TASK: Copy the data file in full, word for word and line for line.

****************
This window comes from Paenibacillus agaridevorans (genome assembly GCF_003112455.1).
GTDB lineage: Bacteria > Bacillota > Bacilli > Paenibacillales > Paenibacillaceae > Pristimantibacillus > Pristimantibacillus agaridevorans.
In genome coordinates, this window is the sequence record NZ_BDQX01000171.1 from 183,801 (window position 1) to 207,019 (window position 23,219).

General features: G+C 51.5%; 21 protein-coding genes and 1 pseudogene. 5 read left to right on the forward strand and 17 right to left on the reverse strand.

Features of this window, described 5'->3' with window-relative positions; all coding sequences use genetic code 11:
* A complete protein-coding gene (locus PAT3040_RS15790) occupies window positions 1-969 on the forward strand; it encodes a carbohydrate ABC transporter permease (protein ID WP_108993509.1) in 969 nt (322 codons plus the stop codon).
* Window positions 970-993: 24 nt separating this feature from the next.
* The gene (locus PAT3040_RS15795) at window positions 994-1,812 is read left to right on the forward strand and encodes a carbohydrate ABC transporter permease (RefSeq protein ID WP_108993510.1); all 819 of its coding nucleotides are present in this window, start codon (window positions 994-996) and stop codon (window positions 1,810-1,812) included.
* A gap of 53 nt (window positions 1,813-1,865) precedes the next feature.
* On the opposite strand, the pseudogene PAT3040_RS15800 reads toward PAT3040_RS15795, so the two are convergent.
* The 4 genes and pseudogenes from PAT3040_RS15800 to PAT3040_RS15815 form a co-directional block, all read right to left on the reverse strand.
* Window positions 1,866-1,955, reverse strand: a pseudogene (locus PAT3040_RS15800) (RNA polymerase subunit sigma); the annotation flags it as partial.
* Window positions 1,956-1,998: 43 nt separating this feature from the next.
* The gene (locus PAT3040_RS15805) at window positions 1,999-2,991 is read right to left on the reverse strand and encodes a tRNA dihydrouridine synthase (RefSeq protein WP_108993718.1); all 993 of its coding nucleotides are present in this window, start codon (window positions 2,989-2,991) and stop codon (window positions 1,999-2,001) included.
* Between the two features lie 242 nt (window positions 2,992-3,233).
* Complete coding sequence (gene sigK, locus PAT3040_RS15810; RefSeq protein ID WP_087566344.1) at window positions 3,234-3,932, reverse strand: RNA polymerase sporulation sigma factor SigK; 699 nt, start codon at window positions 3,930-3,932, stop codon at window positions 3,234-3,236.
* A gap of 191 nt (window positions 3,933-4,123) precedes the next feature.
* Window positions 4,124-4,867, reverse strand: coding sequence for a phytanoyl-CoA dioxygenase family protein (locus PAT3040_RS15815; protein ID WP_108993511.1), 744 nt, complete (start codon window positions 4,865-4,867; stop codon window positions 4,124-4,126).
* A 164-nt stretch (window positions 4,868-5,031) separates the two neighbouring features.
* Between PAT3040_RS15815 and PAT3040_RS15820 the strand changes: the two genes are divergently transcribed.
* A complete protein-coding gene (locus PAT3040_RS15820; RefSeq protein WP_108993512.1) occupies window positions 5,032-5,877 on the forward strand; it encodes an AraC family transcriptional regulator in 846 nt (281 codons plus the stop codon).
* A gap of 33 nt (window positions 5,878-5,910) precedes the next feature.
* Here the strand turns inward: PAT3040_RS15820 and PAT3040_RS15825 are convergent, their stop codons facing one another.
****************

This window comes from Paenibacillus agaridevorans (genome assembly GCF_003112455.1).
GTDB lineage: Bacteria > Bacillota > Bacilli > Paenibacillales > Paenibacillaceae > Pristimantibacillus > Pristimantibacillus agaridevorans.
In genome coordinates, this window is the sequence record NZ_BDQX01000171.1 from 183,801 (window position 1) to 207,019 (window position 23,219).

General features: G+C 51.5%; 21 protein-coding genes and 1 pseudogene. 5 read left to right on the forward strand and 17 right to left on the reverse strand.

Features of this window, described 5'->3' with window-relative positions; all coding sequences use genetic code 11:
* A complete protein-coding gene (locus PAT3040_RS15790) occupies window positions 1-969 on the forward strand; it encodes a carbohydrate ABC transporter permease (protein ID WP_108993509.1) in 969 nt (322 codons plus the stop codon).
* Window positions 970-993: 24 nt separating this feature from the next.
* The gene (locus PAT3040_RS15795) at window positions 994-1,812 is read left to right on the forward strand and encodes a carbohydrate ABC transporter permease (RefSeq protein ID WP_108993510.1); all 819 of its coding nucleotides are present in this window, start codon (window positions 994-996) and stop codon (window positions 1,810-1,812) included.
* A gap of 53 nt (window positions 1,813-1,865) precedes the next feature.
* On the opposite strand, the pseudogene PAT3040_RS15800 reads toward PAT3040_RS15795, so the two are convergent.
* The 4 genes and pseudogenes from PAT3040_RS15800 to PAT3040_RS15815 form a co-directional block, all read right to left on the reverse strand.
* Window positions 1,866-1,955, reverse strand: a pseudogene (locus PAT3040_RS15800) (RNA polymerase subunit sigma); the annotation flags it as partial.
* Window positions 1,956-1,998: 43 nt separating this feature from the next.
* The gene (locus PAT3040_RS15805) at window positions 1,999-2,991 is read right to left on the reverse strand and encodes a tRNA dihydrouridine synthase (RefSeq protein WP_108993718.1); all 993 of its coding nucleotides are present in this window, start codon (window positions 2,989-2,991) and stop codon (window positions 1,999-2,001) included.
* Between the two features lie 242 nt (window positions 2,992-3,233).
* Complete coding sequence (gene sigK, locus PAT3040_RS15810; RefSeq protein ID WP_087566344.1) at window positions 3,234-3,932, reverse strand: RNA polymerase sporulation sigma factor SigK; 699 nt, start codon at window positions 3,930-3,932, stop codon at window positions 3,234-3,236.
* A gap of 191 nt (window positions 3,933-4,123) precedes the next feature.
* Window positions 4,124-4,867, reverse strand: coding sequence for a phytanoyl-CoA dioxygenase family protein (locus PAT3040_RS15815; protein ID WP_108993511.1), 744 nt, complete (start codon window positions 4,865-4,867; stop codon window positions 4,124-4,126).
* A 164-nt stretch (window positions 4,868-5,031) separates the two neighbouring features.
* Between PAT3040_RS15815 and PAT3040_RS15820 the strand changes: the two genes are divergently transcribed.
* A complete protein-coding gene (locus PAT3040_RS15820; RefSeq protein WP_108993512.1) occupies window positions 5,032-5,877 on the forward strand; it encodes an AraC family transcriptional regulator in 846 nt (281 codons plus the stop codon).
* A gap of 33 nt (window positions 5,878-5,910) precedes the next feature.
* Here the strand turns inward: PAT3040_RS15820 and PAT3040_RS15825 are convergent, their stop codons facing one another.